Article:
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Long‐term natural weathering of coated ThermoWood

Long‐term natural weathering of coated ThermoWood Heat treatment reduces hygroscopicity and accompanying dimensional changes in wood. Prior to coating, pine and spruce boards were heat treated at 225°C for six hours under steam, in order to achieve dimensional stability and durability of wood substrate. The panels were coated surface finishes which are commonly used on exterior cladding, joinery and fences in Finland. Performance of the coated heat‐treated and untreated panels was monitored during five years’ outdoor exposure. Without coating the heat‐treated wood is not weather resistant. The original dark brown colour of the uncoated heat‐treated wood panels was not stable when exposed to weather, turning grey. Cracking of the heat‐treated wood without coating was at the same level as that of the untreated wood despite the lower moisture content of the heat‐treated wood. The unpigmented or low build stains and oils did not prevent cracking of the heat‐treated wood. Weather resistance of the heat‐treated wood was improved by the water‐ or solvent‐borne paints. Wood heat treated by means of this process is comparable to untreated wood as a substrate for coatings and no alterations in coating recommendations are needed when considering coating of heat‐treated wood. http://www.deepdyve.com/assets/images/DeepDyve-Logo-lg.png Pigment & Resin Technology Emerald Publishing

Long‐term natural weathering of coated ThermoWood

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Publisher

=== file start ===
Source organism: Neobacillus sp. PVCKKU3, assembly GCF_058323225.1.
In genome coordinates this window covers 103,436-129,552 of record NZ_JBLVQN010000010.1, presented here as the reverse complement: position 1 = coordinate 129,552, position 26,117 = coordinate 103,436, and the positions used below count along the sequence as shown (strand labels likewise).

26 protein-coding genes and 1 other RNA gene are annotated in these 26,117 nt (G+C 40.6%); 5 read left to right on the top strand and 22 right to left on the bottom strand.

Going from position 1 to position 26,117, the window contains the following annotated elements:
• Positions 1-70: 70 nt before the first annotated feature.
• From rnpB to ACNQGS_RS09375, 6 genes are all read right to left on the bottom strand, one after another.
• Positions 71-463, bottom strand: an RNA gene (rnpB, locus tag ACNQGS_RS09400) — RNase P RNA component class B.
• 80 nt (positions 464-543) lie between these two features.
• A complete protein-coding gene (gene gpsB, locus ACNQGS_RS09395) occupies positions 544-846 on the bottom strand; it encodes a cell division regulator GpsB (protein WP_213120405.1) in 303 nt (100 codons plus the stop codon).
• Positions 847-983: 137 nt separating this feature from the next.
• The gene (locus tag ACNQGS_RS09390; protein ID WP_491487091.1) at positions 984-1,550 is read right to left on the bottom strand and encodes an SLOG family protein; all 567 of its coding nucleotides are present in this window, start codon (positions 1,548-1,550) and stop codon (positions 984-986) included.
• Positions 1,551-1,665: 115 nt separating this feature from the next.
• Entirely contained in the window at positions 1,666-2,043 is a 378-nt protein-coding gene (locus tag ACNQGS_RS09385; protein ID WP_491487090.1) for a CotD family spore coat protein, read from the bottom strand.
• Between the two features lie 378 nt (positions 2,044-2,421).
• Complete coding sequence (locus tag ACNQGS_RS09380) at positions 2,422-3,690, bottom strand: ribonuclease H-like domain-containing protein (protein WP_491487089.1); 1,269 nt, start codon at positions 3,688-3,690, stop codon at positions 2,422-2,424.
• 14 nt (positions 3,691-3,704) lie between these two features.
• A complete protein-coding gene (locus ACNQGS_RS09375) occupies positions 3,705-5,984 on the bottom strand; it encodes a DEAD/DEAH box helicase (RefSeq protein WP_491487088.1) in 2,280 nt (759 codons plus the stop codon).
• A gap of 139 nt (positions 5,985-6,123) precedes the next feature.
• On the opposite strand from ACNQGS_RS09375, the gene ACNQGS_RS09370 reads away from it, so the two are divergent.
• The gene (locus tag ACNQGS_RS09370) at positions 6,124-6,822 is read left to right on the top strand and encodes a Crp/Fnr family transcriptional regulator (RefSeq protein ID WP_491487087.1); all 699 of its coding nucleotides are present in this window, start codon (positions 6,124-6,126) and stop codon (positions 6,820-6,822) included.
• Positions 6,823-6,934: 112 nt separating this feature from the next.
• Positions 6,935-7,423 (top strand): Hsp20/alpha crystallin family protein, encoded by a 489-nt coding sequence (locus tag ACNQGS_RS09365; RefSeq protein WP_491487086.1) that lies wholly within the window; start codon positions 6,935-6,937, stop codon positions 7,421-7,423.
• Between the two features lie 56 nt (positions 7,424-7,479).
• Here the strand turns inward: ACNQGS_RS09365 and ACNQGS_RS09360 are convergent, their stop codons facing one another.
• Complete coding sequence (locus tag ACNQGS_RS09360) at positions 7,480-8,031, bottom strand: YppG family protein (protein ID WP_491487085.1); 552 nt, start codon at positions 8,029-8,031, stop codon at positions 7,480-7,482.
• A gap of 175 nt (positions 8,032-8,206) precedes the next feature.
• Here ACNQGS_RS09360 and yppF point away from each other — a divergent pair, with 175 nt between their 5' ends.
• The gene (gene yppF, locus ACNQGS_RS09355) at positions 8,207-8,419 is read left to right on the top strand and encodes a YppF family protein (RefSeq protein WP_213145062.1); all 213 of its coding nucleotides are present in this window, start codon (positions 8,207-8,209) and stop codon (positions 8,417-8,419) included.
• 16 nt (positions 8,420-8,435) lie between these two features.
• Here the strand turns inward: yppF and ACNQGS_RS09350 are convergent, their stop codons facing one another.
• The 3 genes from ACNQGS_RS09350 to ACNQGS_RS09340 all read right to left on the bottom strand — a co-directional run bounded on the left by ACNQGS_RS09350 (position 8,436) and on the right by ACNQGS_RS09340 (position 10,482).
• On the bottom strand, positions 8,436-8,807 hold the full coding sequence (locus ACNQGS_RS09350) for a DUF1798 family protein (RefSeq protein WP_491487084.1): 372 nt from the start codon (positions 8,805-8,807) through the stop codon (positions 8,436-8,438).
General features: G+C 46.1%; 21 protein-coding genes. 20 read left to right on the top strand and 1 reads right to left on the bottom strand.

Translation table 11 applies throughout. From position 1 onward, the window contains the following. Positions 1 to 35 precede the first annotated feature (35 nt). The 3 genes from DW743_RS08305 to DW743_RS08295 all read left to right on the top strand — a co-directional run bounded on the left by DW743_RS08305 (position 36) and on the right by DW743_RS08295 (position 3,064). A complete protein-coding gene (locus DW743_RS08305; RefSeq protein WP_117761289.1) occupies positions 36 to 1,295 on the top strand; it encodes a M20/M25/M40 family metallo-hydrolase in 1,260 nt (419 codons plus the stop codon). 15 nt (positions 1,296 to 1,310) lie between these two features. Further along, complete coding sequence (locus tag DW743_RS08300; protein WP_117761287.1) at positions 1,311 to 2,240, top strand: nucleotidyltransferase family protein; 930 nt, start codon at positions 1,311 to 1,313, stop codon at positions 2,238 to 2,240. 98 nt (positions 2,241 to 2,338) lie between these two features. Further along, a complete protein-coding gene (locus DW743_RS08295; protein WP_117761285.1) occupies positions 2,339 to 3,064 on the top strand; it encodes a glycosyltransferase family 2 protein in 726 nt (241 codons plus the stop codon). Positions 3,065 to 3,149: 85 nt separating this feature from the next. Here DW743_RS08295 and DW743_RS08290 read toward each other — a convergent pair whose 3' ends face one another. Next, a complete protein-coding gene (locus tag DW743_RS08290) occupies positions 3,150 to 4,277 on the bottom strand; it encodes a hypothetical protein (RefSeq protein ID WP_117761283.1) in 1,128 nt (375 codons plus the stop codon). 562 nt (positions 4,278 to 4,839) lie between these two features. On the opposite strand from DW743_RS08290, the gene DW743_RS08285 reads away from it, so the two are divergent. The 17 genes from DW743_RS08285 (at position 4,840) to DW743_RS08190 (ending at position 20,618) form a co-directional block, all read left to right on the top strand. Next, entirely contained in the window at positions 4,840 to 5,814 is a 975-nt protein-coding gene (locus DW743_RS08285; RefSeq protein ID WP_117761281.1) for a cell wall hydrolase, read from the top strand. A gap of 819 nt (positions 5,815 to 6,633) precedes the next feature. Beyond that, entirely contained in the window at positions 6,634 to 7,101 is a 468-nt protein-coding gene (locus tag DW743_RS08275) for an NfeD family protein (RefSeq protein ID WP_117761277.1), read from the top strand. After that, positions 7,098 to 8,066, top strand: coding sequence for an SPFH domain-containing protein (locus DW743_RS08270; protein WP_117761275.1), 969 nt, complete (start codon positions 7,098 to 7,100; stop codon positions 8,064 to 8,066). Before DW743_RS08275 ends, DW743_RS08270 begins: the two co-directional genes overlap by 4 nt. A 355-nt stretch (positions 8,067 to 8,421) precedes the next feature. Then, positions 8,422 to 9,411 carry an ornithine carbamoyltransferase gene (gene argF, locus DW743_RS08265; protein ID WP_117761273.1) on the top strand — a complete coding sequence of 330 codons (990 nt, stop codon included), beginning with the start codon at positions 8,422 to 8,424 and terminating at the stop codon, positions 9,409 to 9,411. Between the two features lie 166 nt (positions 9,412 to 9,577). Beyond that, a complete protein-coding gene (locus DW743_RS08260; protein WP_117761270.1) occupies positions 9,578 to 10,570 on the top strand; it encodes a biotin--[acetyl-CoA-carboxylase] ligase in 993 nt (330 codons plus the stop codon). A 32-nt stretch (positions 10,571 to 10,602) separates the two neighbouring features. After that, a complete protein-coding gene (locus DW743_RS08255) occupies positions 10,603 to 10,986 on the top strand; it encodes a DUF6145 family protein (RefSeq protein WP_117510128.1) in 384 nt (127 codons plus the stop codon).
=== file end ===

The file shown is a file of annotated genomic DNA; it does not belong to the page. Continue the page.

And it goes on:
Emerald Publishing
Copyright
none
ISSN
0369-9420
DOI
10.1108/03699420010317807
Publisher site
See Article on Publisher Site

Abstract

Heat treatment reduces hygroscopicity and accompanying dimensional changes in wood. Prior to coating, pine and spruce boards were heat treated at 225°C for six hours under steam, in order to achieve dimensional stability and durability of wood substrate. The panels were coated surface finishes which are commonly used on exterior cladding, joinery and fences in Finland. Performance of the coated heat‐treated and untreated panels was monitored during five years’ outdoor exposure. Without coating the heat‐treated wood is not weather resistant. The original dark brown colour of the uncoated heat‐treated wood panels was not stable when exposed to weather, turning grey. Cracking of the heat‐treated wood without coating was at the same level as that of the untreated wood despite the lower moisture content of the heat‐treated wood. The unpigmented or low build stains and oils did not prevent cracking of the heat‐treated wood. Weather resistance of the heat‐treated wood was improved by the water‐ or solvent‐borne paints. Wood heat treated by means of this process is comparable to untreated wood as a substrate for coatings and no alterations in coating recommendations are needed when considering coating of heat‐treated wood.

Journal

Pigment & Resin TechnologyEmerald Publishing

Published: Apr 1, 2000

Keywords: Wood; Heat treatment; Coatings; Moisture

References